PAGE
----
2018 is now two weeks old. January, typically the hospitality industry’s quietest month, is half gone, and the impact to sales for many venues has been dramatic.
|Trading Style||Trend from Dec (Nov)|
|Late Night||-60.8% (-28.2%)|
|Food-Led Pubs||-35.5% (-9.9%)|
|Wet-Led Pubs||-32.4% (-21.3%)|
Taking data from our S4Labour software, we analysed trading patterns across hundreds of sites and saw a sharp decline in revenue this month.
Sites across all industry sectors have experienced a significant fall in sales between December’s average trading (excluding the week containing Christmas Day) and January to date.
Venues specialising in late night trade have seen the greatest drop, with total revenues falling by 60.8%. Perhaps surprisingly given the ongoing pressure the sector faces, wet-led pubs suffered the smallest decrease in sales, faring marginally better than restaurants and food-oriented pub operations, though still experiencing a 32.4% decline.
December’s festive season guarantees increased footfall and revenue for the vast majority of hospitality sites. This means the decline of sales into a barren January is particularly pronounced, but analysis of January trade against November’s average also reveals a stark fall.
Again, late night operators were the worst hit, seeing a 28.2% reduction against November’s levels. Wet-led pubs and hotels also experienced a decline of over 20%, while restaurants and food-led pubs saw declines of 14.7% and 9.9% respectively.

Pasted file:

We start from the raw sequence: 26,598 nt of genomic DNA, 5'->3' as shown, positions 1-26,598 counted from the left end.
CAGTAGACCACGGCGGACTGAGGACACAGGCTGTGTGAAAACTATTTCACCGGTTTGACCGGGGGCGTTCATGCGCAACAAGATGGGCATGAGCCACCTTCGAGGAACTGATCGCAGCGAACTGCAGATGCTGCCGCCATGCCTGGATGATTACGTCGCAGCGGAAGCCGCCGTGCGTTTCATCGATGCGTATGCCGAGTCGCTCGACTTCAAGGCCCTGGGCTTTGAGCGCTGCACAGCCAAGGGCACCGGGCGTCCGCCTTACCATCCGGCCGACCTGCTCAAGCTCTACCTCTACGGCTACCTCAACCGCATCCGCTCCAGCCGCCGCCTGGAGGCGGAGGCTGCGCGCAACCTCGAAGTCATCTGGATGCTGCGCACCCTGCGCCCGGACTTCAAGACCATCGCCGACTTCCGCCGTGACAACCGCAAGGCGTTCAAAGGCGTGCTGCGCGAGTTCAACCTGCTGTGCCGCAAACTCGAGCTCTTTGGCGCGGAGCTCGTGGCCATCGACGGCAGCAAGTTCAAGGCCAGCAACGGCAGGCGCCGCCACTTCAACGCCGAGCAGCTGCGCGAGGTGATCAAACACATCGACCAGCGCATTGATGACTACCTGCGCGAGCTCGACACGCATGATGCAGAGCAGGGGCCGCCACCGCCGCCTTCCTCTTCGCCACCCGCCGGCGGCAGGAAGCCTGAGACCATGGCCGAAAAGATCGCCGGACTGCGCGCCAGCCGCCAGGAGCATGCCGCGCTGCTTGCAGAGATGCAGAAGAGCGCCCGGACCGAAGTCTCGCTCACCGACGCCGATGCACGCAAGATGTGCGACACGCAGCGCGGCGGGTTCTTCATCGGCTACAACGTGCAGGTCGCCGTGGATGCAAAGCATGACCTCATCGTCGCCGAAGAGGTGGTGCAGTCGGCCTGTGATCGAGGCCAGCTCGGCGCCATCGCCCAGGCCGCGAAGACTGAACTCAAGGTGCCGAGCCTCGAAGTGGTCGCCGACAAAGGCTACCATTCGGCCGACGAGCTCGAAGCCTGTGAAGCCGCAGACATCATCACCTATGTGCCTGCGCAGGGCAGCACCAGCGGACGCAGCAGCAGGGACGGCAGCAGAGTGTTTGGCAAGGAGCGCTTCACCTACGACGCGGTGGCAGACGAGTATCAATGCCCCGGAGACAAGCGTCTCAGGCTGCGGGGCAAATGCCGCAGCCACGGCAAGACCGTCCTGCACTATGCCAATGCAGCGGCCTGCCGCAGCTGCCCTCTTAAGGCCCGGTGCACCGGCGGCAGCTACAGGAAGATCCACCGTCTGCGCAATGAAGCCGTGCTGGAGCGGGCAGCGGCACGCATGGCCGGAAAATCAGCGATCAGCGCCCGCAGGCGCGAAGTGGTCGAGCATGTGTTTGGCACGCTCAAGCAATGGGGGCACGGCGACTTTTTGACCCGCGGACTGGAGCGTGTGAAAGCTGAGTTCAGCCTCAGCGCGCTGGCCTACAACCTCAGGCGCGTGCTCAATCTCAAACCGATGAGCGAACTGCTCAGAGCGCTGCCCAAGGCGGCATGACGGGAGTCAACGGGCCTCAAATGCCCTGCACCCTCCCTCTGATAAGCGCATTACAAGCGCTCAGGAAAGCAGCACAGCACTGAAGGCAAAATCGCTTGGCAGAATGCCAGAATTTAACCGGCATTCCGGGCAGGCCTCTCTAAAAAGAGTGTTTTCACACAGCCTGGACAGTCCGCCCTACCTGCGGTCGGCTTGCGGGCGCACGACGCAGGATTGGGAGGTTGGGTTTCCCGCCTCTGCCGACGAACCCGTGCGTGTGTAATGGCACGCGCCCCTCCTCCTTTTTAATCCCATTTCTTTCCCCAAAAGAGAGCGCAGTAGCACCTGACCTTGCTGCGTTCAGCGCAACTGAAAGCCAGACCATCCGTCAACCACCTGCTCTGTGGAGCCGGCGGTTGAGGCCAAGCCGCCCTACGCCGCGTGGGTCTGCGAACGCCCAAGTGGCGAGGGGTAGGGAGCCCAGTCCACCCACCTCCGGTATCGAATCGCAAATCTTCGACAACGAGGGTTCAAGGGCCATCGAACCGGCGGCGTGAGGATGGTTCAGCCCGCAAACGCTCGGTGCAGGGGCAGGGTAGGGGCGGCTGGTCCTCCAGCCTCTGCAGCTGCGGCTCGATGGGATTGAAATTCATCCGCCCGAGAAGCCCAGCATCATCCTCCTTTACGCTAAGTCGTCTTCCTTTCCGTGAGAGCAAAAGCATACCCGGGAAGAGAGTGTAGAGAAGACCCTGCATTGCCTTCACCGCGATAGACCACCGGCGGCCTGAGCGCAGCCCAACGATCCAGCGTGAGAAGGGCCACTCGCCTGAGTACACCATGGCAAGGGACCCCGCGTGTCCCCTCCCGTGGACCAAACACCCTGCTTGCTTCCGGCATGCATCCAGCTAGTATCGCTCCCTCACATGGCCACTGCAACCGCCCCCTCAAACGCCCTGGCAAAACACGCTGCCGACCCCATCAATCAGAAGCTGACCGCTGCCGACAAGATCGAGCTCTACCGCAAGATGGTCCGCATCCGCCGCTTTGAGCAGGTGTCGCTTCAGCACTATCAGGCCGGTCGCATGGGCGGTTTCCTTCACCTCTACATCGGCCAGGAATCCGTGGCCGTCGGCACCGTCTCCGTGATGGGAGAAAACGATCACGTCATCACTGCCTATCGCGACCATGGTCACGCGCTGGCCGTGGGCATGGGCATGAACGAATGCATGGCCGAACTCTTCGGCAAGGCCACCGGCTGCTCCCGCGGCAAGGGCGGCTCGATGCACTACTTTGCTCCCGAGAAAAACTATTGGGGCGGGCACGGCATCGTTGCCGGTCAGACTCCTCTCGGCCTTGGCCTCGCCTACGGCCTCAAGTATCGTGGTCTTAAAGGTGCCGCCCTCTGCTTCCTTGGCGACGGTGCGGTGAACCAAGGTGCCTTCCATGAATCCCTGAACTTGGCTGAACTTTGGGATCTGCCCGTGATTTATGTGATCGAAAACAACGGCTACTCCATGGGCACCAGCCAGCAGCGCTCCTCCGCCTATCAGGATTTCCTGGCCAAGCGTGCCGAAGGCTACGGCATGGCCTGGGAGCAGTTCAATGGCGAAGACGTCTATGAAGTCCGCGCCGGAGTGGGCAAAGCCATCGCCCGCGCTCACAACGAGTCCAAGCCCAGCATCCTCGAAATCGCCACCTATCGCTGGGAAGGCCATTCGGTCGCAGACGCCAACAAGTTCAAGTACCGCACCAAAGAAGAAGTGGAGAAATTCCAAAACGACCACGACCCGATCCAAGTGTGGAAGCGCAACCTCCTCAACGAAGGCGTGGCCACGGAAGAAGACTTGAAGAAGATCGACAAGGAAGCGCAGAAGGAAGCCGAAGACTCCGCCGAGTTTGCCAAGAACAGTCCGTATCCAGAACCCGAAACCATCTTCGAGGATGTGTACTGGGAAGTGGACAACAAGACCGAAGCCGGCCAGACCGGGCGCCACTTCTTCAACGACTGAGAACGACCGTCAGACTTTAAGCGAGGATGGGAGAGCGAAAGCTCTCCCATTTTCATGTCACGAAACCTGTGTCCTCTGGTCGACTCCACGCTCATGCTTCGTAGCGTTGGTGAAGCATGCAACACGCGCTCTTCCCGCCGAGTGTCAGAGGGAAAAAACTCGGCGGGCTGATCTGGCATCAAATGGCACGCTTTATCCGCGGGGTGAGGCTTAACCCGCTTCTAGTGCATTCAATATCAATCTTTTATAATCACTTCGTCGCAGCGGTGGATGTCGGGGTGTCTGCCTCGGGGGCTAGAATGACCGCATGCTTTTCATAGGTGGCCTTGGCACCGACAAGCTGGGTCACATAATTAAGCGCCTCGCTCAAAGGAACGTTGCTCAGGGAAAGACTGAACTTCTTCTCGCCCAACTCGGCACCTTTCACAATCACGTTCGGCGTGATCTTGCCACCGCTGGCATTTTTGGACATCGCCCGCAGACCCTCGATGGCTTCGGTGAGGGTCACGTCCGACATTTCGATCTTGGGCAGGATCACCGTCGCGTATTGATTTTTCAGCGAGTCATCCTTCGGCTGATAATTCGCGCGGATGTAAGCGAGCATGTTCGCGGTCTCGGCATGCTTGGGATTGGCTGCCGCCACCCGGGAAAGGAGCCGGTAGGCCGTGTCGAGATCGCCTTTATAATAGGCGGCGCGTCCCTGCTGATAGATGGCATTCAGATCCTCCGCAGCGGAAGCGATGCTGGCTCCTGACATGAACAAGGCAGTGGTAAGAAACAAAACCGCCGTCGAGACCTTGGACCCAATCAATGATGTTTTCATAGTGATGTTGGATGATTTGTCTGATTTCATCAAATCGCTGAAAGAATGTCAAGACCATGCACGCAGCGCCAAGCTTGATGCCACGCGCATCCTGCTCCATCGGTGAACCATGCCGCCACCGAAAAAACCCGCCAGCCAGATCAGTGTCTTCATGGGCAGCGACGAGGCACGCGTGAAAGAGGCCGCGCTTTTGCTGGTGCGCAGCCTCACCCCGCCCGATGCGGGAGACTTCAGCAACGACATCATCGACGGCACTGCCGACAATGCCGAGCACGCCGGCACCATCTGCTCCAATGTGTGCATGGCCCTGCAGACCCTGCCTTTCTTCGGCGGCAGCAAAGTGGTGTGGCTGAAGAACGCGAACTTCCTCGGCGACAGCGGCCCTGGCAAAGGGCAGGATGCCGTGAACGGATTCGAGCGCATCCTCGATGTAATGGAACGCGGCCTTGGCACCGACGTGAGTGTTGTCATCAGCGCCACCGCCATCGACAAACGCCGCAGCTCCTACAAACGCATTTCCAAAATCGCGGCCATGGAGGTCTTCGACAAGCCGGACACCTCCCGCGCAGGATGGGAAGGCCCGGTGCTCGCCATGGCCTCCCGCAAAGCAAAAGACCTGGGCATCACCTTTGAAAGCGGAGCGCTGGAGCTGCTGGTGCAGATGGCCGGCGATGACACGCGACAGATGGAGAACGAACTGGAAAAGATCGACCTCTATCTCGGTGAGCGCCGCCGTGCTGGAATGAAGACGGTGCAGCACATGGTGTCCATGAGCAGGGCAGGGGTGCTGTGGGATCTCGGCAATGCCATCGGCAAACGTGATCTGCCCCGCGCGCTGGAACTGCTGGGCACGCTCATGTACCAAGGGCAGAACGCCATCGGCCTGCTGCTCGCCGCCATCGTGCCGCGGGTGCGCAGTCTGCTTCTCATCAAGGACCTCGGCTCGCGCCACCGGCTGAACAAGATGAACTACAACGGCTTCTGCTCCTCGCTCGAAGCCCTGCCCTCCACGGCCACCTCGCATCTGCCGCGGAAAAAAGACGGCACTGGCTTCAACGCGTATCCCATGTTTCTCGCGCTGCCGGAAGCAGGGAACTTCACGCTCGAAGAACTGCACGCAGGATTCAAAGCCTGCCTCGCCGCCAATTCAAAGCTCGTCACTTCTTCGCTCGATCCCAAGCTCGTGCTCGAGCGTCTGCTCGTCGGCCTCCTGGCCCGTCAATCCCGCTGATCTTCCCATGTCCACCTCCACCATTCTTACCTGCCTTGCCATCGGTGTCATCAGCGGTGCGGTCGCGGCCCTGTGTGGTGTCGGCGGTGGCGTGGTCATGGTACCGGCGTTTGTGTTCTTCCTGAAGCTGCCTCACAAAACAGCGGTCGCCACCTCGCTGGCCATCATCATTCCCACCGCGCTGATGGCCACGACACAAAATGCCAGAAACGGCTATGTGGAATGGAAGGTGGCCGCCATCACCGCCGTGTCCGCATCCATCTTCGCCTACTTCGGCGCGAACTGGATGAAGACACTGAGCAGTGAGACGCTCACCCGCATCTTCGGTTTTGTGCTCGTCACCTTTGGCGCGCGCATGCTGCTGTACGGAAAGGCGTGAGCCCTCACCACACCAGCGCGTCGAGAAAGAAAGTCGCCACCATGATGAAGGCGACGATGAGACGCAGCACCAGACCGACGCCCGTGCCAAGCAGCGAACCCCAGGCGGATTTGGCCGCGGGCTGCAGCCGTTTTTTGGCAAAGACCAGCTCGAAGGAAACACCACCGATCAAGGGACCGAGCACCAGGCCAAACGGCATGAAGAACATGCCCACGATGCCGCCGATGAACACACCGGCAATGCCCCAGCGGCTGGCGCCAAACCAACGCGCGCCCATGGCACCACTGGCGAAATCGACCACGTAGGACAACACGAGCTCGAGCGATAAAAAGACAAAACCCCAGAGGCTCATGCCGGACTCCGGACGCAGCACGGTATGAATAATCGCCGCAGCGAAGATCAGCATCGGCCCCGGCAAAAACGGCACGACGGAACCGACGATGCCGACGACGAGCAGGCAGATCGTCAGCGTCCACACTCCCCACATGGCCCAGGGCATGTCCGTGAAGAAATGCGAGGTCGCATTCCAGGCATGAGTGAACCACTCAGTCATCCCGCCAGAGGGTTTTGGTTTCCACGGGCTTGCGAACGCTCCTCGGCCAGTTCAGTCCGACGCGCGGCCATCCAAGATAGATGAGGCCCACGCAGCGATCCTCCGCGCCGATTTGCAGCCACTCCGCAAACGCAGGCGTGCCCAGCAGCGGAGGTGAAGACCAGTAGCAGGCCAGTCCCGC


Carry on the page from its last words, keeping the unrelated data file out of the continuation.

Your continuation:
This data highlights how difficult trading in the early months of the year can be for all hospitality operators, and without truly effective management, many businesses fail.
A critical way to mitigate reduced sales is through effective labour scheduling. Labour is typically the largest expense to any operator, so a reduction here can be key to ensuring overall business health against a backdrop of reduced sales.
Through analysing hourly sales data and upcoming sales forecasts, S4Labour allows managers to identify times when they are likely to be overstaffed, and can therefore reduce their labour spend without compromising service levels.
It also allows its users to recognise periods of understaffing, which will be associated with costly missed sales opportunities and a compromised customer experience. Correcting these will drive valuable repeat custom and promote long-term success.
Many S4Labour clients save in excess of £10,000 per site every year, which can be instrumental in ensuring sites continue to thrive through bleak early-year sales.